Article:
ScottishGolf logo linking to homepage
ScottishGolf
Miscellaneous image
Home
Features
Map
Handicap Opens
Open Forms
Links
Link To Us

Who is Mr Pink and why does he make our editorís life such a misery? Find out by subscribing to the fortnightly Newsletter; and the bonus is, you can keep up-to-date on everything in golf.
 


If you are looking for summer golf in the middle of winter, Old Course Ranfurly is the place to go
Winter is just starting to take a grip here in Scotland, the temperature has plummeted and on occasions we are waking up to white frost. Many of us put the clubs away for a well-earned rest when the courses move onto to temporary greens, fairway mats and forward tees.

I was always under the impression that only a few seaside courses remain on the full course and that any layout more than five miles inland would be like a quagmire and not worth playing. How wrong can you be? It is late November and I have just played an outstanding course with greens that would be the envy of most seaside courses in midsummer. Not only that, Old Course Ranfurly is in Bridge of Weir is just a few miles west of Glasgow. Only one winter green was on, due to a particularly wet area of the course but besides that it was like playing in high season.

And now you too can book a tee-time at The Old Course Ranfurly through ScottishGolf's tee-time booking system, and during the winter months (November through February) you will get a substantial discount on the regular green fees - if you book on the internet you will get to play for £26 per round or for £35 two rounds, lunch and high tea.

It's a truly great track, enjoyable and playable for all standards of golfer. At 6,061 yards (par 70) from the medal tees, it's not over-long but there are tough little holes out there, most noticeably the par three 16th.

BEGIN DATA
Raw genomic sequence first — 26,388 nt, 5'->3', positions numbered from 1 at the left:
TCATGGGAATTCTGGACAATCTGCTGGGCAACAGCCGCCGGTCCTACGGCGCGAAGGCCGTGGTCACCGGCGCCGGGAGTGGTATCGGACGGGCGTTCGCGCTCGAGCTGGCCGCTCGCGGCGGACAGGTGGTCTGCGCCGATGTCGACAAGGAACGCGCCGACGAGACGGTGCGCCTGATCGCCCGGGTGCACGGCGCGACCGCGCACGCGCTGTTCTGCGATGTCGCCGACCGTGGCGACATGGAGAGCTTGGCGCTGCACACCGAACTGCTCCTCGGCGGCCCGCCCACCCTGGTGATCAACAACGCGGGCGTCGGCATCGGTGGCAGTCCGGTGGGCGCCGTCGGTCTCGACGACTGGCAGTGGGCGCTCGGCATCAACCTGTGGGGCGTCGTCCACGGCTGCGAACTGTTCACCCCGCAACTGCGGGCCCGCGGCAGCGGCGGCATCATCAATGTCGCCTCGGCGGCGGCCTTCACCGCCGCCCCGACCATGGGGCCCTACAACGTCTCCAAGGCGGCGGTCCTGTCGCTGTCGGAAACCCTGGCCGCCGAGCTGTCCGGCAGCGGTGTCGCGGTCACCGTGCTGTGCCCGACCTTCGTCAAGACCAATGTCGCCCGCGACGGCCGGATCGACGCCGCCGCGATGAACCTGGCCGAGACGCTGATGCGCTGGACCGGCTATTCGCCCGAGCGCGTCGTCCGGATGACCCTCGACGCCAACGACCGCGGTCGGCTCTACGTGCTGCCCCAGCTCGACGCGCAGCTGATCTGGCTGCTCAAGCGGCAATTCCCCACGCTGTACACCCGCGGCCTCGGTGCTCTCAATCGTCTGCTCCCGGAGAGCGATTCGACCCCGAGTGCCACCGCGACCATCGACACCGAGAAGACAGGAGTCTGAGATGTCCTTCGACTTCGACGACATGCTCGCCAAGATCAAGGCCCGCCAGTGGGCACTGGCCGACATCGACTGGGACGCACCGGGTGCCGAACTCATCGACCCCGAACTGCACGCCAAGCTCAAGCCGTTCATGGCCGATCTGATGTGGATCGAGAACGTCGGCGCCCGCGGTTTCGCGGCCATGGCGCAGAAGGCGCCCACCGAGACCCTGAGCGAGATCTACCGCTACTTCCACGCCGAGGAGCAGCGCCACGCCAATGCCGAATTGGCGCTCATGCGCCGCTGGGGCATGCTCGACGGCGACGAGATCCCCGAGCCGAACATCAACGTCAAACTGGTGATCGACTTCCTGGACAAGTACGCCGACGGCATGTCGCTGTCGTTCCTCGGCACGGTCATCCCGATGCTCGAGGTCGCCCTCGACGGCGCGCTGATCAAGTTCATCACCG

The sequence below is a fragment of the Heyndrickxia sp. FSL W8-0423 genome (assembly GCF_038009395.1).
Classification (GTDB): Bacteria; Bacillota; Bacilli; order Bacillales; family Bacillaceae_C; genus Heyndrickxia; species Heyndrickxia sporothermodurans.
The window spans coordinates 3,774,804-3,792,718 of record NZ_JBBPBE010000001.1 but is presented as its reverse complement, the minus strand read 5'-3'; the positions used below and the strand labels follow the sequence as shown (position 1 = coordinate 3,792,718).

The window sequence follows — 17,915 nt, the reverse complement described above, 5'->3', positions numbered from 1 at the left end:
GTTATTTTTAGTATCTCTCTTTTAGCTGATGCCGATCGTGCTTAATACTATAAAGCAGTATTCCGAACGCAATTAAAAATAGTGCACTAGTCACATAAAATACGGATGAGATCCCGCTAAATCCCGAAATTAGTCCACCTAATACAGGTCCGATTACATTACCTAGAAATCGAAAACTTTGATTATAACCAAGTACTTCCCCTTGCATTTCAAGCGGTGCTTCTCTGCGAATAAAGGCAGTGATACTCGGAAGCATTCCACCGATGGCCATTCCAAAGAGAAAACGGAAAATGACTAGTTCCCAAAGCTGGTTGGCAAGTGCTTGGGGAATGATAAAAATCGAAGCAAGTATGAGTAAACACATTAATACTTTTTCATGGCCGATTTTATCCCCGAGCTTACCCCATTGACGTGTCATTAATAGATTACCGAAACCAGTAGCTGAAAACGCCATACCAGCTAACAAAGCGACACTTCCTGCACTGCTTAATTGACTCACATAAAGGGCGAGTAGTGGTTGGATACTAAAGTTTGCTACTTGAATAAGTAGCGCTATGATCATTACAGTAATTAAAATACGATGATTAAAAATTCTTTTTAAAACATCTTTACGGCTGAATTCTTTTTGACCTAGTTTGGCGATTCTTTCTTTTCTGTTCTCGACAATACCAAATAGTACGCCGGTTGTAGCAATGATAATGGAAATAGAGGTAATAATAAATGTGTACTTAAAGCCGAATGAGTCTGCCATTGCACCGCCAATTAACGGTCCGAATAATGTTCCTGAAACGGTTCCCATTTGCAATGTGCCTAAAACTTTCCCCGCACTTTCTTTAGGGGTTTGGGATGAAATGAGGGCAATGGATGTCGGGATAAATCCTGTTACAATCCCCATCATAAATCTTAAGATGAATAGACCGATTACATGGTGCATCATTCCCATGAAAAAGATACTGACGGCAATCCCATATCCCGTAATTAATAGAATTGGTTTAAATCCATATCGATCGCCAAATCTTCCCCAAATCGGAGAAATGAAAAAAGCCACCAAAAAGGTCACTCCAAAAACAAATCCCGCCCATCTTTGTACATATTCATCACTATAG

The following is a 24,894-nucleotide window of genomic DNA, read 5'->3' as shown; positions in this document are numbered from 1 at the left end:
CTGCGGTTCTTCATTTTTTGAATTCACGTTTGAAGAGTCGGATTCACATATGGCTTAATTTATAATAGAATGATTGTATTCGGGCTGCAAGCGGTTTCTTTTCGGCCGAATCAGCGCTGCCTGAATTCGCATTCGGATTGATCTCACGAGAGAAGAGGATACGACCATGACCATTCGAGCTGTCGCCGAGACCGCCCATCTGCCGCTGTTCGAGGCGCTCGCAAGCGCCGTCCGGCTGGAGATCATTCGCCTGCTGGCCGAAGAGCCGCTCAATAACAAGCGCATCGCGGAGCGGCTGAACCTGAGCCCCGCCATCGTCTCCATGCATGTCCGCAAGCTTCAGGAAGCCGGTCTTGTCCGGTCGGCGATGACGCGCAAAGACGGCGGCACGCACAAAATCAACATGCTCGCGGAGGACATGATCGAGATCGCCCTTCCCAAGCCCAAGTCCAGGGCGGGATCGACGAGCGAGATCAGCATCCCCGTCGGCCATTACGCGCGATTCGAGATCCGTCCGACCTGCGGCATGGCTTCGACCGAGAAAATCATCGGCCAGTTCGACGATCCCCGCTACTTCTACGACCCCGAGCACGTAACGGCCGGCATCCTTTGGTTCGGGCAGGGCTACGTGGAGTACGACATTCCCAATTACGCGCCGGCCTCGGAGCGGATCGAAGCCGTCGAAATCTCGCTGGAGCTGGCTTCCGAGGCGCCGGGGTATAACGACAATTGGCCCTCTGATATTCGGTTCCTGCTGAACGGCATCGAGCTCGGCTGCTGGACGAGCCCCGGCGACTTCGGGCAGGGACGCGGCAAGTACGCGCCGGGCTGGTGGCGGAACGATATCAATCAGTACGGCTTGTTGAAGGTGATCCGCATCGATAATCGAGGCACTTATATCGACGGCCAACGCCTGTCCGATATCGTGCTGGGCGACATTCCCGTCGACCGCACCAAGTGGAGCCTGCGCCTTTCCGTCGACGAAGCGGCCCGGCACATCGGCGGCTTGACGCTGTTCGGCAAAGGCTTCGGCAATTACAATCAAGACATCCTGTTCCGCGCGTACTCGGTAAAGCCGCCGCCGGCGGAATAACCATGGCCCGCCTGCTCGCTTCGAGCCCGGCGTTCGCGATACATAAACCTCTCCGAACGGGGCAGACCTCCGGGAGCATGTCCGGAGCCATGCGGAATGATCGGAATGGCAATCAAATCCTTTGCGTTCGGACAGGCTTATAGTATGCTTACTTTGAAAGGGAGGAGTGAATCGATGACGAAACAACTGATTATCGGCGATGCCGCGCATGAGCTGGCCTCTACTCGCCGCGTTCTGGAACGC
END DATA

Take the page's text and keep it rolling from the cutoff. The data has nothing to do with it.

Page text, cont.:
Old Course Ranfurly is partially moorland and partially parkland, from the higher parts of the course there are some magnificent panoramic views over Glasgow, the Firth of Clyde and the Campsie hills with Ben Lomond in the distance. The most remarkable thing was that the condition of the course was out of this world - any course would be proud of these fairways, greens and tees in high season let alone early winter. The club is very much a members club with few visitors, not that visitors are not welcome, just that they are few and far between. Perhaps lack of numbers playing the course contributes to its outstanding condition.

The first hole plays away from the picturesque clubhouse with a long par four twisting its way up a slight incline to a raised green, two good shots are required to get home here and it is not the easiest of starts. The next couple of holes are short par fours, both with blind tee shots before you cross a road to play the first three-shotter, again with a blind tee shot, this time over a cliff face.

The par three fifth and par five sixth are both good holes, although nothing out of the ordinary. The seventh is a longish par three with pine trees at the back and to the right of the green, reminiscent of Gleneagles Queen's course. Another great hole though - miss the green in any direction and youre faced with a partially blind chip but a solid straight strike is rewarded with a birdie chance.

The eighth is a thinking golfers' hole. I went with a 5-iron tee shot leaving a wedge into the green but the average to big hitter will be tempted to go for the putting surface with the big stick but trouble waits as the hole bottlenecks nearer to the green with OB on the right and trees to the left. The ninth is a long tough par four, its length of 424 yards is exaggerated by the steep incline, and two good shots are required here for even the biggest hitters. Most of us would be happy to make it in three and take the bogie.